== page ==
This article explores Head Start’s overall effectiveness in improving school readiness outcomes and its potential to reduce gaps in these outcomes in light of changing program goals, resource and funding capacity, and the demographic changes in the low-income child population it serves. Although not an explicit goal of the Head Start program, we assess whether and how the program can address reducing school readiness gaps between children of different racial and ethnic backgrounds and income groups. Because of changing policy priorities and targeting vulnerable groups of children with diverse needs, meeting Head Start goals within funding constraints can be challenging. Yet, as we will show in this paper, the program has successfully adapted to its changing environment, and despite the evolving nature of its goals and populations served, it has managed to demonstrate a favorable impact on children. Future research on tailored programming, program implementation and impacts on specific groups of children is needed to help Head Start further improve its ability to address persistent school readiness gaps.

Key Take Away Points

  • Overall, Head Start has successfully adapted to changing demographics and meets its primary goal of improving child school readiness at kindergarten.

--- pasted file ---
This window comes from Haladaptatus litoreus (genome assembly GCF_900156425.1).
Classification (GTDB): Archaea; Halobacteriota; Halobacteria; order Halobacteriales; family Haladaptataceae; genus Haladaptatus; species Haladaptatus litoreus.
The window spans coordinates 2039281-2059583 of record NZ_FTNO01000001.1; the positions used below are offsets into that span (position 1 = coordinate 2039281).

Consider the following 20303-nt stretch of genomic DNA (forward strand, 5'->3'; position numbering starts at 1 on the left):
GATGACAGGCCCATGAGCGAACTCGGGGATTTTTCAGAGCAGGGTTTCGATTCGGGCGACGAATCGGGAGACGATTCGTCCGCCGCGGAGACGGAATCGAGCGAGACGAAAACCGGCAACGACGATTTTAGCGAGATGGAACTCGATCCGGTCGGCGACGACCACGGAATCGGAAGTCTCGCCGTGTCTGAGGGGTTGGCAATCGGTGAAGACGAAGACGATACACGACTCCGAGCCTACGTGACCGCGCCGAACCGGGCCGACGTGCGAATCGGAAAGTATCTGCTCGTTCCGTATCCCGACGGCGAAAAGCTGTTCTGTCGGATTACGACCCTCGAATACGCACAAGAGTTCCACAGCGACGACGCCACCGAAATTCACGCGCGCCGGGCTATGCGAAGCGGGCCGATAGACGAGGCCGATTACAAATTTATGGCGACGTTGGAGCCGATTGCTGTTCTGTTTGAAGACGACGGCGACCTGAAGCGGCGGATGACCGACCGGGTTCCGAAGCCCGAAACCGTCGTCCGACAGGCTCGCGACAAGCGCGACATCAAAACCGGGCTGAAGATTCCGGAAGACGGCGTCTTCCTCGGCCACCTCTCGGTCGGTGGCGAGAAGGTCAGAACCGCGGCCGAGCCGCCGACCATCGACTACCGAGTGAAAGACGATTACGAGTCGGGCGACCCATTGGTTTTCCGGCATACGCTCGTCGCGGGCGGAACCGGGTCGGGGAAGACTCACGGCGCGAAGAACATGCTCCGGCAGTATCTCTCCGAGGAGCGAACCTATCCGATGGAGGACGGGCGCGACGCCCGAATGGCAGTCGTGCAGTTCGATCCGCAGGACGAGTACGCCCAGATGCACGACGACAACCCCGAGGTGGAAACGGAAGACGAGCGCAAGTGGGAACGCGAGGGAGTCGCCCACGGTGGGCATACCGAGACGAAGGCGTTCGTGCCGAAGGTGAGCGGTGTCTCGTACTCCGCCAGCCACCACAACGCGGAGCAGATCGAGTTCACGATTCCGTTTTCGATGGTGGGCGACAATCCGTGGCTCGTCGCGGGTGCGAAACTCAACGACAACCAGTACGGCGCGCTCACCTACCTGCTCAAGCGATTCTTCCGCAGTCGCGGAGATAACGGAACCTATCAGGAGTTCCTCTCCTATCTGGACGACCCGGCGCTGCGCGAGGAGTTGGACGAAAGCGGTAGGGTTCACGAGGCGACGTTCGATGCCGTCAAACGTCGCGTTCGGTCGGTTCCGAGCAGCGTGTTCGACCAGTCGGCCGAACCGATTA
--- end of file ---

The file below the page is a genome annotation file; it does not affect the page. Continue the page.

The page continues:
• Evidence also indicates that enhancing Head Start services with additional evidence-based practices results in additional improvements in school readiness.
  • Capacity constraints limit the program’s ability to reach all eligible children, reducing its potential to narrow inequities in school readiness at the population level.
  • Future research is needed that examines the program's impact on previously understudied subgroups of children (such as immigrant children), directly evaluates its impact on school readiness gaps, and considers variation in service implementation across local programs.

Author Biography

Pamela K. Joshi is a senior research scientist at the Heller School for Social Policy and Management, Brandeis University, in Waltham, Massachusetts. Kimberly Geronimo is a research associate at the Heller School for Social Policy and Management. Dolores Acevedo-Garcia is the Samuel F. and Rose B. Gingold Professor of Human Development and Social Policy and director of the Institute for Child, Youth, and Family Policy at the Heller School for Social Policy and Management.


The authors thank the Robert Wood Johnson Foundation and the W.K. Kellogg Foundation for generous funding for the diversitydatakids.org project, on which all data and analyses in this article were based.